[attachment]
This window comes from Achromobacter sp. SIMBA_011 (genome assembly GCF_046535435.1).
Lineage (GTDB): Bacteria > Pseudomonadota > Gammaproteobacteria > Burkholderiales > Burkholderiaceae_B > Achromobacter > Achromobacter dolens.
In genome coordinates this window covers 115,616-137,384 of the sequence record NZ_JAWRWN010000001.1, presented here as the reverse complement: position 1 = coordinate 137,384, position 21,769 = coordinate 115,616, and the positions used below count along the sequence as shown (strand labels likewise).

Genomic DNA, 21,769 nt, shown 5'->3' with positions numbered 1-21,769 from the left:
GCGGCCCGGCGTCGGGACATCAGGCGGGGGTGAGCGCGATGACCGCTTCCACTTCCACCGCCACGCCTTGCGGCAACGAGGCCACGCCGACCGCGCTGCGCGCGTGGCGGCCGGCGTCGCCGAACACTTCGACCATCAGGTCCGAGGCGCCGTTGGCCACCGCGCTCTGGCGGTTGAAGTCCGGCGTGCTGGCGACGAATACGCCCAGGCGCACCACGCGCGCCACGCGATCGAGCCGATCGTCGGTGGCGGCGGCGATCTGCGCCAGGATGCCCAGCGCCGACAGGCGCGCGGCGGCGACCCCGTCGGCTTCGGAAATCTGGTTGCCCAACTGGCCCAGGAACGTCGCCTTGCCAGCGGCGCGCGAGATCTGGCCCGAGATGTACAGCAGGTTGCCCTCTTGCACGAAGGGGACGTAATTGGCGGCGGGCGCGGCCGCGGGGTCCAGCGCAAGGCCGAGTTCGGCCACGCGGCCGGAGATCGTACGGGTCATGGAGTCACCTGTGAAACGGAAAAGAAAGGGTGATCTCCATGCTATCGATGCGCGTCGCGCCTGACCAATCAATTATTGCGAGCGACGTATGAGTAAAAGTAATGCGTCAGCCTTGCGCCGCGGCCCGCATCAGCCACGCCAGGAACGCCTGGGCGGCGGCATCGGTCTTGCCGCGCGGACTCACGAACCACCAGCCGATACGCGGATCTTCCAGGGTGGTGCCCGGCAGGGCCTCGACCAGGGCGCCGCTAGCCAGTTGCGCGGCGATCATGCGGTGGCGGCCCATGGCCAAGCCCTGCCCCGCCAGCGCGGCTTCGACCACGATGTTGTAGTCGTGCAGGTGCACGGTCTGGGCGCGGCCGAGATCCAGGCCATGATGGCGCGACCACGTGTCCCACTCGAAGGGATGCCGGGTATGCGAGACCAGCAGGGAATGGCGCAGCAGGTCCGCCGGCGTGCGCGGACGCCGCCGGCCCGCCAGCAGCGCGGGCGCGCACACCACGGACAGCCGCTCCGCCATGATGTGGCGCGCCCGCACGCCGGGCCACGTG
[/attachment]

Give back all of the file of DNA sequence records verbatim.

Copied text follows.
This window comes from Achromobacter sp. SIMBA_011 (genome assembly GCF_046535435.1).
Lineage (GTDB): Bacteria > Pseudomonadota > Gammaproteobacteria > Burkholderiales > Burkholderiaceae_B > Achromobacter > Achromobacter dolens.
In genome coordinates this window covers 115,616-137,384 of the sequence record NZ_JAWRWN010000001.1, presented here as the reverse complement: position 1 = coordinate 137,384, position 21,769 = coordinate 115,616, and the positions used below count along the sequence as shown (strand labels likewise).

Genomic DNA, 21,769 nt, shown 5'->3' with positions numbered 1-21,769 from the left:
GCGGCCCGGCGTCGGGACATCAGGCGGGGGTGAGCGCGATGACCGCTTCCACTTCCACCGCCACGCCTTGCGGCAACGAGGCCACGCCGACCGCGCTGCGCGCGTGGCGGCCGGCGTCGCCGAACACTTCGACCATCAGGTCCGAGGCGCCGTTGGCCACCGCGCTCTGGCGGTTGAAGTCCGGCGTGCTGGCGACGAATACGCCCAGGCGCACCACGCGCGCCACGCGATCGAGCCGATCGTCGGTGGCGGCGGCGATCTGCGCCAGGATGCCCAGCGCCGACAGGCGCGCGGCGGCGACCCCGTCGGCTTCGGAAATCTGGTTGCCCAACTGGCCCAGGAACGTCGCCTTGCCAGCGGCGCGCGAGATCTGGCCCGAGATGTACAGCAGGTTGCCCTCTTGCACGAAGGGGACGTAATTGGCGGCGGGCGCGGCCGCGGGGTCCAGCGCAAGGCCGAGTTCGGCCACGCGGCCGGAGATCGTACGGGTCATGGAGTCACCTGTGAAACGGAAAAGAAAGGGTGATCTCCATGCTATCGATGCGCGTCGCGCCTGACCAATCAATTATTGCGAGCGACGTATGAGTAAAAGTAATGCGTCAGCCTTGCGCCGCGGCCCGCATCAGCCACGCCAGGAACGCCTGGGCGGCGGCATCGGTCTTGCCGCGCGGACTCACGAACCACCAGCCGATACGCGGATCTTCCAGGGTGGTGCCCGGCAGGGCCTCGACCAGGGCGCCGCTAGCCAGTTGCGCGGCGATCATGCGGTGGCGGCCCATGGCCAAGCCCTGCCCCGCCAGCGCGGCTTCGACCACGATGTTGTAGTCGTGCAGGTGCACGGTCTGGGCGCGGCCGAGATCCAGGCCATGATGGCGCGACCACGTGTCCCACTCGAAGGGATGCCGGGTATGCGAGACCAGCAGGGAATGGCGCAGCAGGTCCGCCGGCGTGCGCGGACGCCGCCGGCCCGCCAGCAGCGCGGGCGCGCACACCACGGACAGCCGCTCCGCCATGATGTGGCGCGCCCGCACGCCGGGCCACGTG